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    Author(s): Thomas E. Hamer; Brian A. Cooper; C. John Ralph
    Date: 1995
    Source: Northwestern Naturalist 76(Spring):73-78
    Publication Series: Miscellaneous Publication
    PDF: Download Publication  (273 KB)


    A modified vehicle-mounted, X-band marine radar system was used to study the movements of marbled murrelets (Brachyramphus marmoratus) at inland and coastal sites in northern California during July. The ability of the radar to discriminate murrelets from other targets, and to estimate abundance was assessed. Murrelets were detected by radar at distances up to 1.3 km. Radar recorded the distance, ground speed, flight direction, and flight behavior (such as circling). The average ground speed of murrelets was 77 km/hr (range = 56-105 km/hr). Ground-based observers recorded an average of 67% of the murrelets within 700 m at inland sites that were recorded by radar. Using ground speed as a identification criterion, radar correctly distinguished murrelets from other bird species 87.8% of the time at coastal sites and 97.8% at inland sites. The only species contributing to identification error at inland sites was the band-tailed pigeon (Columba fasclata). Radar has advantages over round-based observers as it does not rely on murrelets to vocalize for detection and can detect murrelets over a large area, regardless of variability in light conditions, observers' auditory and visual abilities, fog, and background noise. The benefits of using radar to understand the inland flight behavior of murrelets include better interpretations of ground-based observer survey data, better estimates of the number of birds using an area, collection of data that are not biased by murrelet vocalization rates, increased understanding of landscape level flight behaviors and use of flight corridors, 24-hr sampling ability, and a more detailed analysis of seasonal and daily changes in abundance inland sites.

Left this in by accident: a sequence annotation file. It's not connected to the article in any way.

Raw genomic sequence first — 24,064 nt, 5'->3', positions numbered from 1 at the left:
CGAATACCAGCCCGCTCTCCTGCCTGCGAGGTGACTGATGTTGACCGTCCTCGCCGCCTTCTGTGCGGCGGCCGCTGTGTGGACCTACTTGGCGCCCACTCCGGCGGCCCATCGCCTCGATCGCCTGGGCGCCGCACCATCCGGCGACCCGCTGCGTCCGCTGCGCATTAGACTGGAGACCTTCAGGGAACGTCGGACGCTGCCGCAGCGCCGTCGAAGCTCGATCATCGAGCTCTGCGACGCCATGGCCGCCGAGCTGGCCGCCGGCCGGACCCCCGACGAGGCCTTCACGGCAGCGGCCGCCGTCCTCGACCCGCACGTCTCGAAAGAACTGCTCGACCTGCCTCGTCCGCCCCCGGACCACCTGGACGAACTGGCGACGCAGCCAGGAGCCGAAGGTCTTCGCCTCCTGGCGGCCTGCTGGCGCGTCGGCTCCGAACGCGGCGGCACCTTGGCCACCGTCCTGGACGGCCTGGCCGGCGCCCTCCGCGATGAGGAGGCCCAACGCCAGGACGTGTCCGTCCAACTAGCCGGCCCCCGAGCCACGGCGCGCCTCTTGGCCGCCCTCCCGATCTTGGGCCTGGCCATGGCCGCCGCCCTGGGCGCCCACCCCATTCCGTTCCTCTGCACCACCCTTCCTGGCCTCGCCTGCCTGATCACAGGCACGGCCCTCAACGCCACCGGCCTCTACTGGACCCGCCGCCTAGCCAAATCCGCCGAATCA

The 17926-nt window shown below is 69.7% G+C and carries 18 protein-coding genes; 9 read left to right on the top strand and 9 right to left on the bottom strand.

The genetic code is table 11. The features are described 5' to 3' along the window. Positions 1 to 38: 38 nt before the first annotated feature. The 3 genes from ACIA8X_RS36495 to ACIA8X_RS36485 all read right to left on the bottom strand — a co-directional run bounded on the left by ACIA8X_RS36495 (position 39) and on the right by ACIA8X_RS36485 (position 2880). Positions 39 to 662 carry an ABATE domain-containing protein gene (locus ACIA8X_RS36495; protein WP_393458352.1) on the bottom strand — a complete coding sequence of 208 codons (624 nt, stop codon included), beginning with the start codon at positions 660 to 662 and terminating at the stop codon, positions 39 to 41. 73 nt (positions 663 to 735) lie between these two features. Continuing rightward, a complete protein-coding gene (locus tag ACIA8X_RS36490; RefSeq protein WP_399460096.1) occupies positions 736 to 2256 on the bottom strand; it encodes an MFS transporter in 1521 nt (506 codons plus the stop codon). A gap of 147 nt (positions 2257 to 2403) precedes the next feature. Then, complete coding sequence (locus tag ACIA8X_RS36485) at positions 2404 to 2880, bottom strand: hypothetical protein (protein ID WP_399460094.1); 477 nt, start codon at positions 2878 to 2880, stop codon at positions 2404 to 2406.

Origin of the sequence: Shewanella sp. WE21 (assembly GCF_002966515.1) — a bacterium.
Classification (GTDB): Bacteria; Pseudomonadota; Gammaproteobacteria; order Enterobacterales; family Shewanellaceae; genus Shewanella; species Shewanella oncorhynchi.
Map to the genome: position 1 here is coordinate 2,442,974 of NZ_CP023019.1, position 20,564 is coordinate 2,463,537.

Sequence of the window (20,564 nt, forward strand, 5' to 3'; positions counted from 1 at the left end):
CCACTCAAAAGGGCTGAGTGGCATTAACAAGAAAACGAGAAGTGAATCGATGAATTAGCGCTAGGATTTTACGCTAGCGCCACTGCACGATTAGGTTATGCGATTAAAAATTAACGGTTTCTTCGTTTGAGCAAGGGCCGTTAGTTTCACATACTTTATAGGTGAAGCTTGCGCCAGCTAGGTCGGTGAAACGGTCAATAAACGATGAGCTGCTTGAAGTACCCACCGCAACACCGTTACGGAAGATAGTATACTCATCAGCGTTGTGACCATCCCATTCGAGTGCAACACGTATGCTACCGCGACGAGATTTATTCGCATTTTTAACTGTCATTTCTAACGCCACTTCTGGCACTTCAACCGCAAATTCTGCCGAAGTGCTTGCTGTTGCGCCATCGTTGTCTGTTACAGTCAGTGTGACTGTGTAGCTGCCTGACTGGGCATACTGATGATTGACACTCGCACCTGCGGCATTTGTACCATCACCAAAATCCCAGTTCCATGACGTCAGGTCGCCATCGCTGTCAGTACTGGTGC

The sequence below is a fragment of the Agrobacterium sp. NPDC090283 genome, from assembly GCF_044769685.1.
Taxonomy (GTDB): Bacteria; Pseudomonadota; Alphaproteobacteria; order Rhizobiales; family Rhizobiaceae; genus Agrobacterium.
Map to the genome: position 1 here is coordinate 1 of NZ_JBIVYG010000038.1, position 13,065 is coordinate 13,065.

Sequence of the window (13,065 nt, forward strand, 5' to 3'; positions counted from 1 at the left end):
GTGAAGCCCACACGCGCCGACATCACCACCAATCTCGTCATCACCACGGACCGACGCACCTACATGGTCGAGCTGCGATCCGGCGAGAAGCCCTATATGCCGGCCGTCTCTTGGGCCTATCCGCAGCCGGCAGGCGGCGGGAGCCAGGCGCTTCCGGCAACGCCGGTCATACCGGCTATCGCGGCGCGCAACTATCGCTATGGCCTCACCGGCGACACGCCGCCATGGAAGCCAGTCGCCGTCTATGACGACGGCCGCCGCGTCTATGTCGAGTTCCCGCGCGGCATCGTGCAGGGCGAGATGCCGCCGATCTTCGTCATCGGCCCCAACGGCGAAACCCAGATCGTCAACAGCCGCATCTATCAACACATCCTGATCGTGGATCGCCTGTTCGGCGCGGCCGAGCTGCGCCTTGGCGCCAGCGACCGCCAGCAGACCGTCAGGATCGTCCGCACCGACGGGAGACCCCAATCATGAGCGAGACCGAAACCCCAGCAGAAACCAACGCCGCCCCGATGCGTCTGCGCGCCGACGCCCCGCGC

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    Hamer, Thomas E.; Cooper, Brian A.; Ralph, C. John. 1995. Use of radar to study the movements of Marbled Murrelets at inland sites. Northwestern Naturalist 76(Spring):73-78

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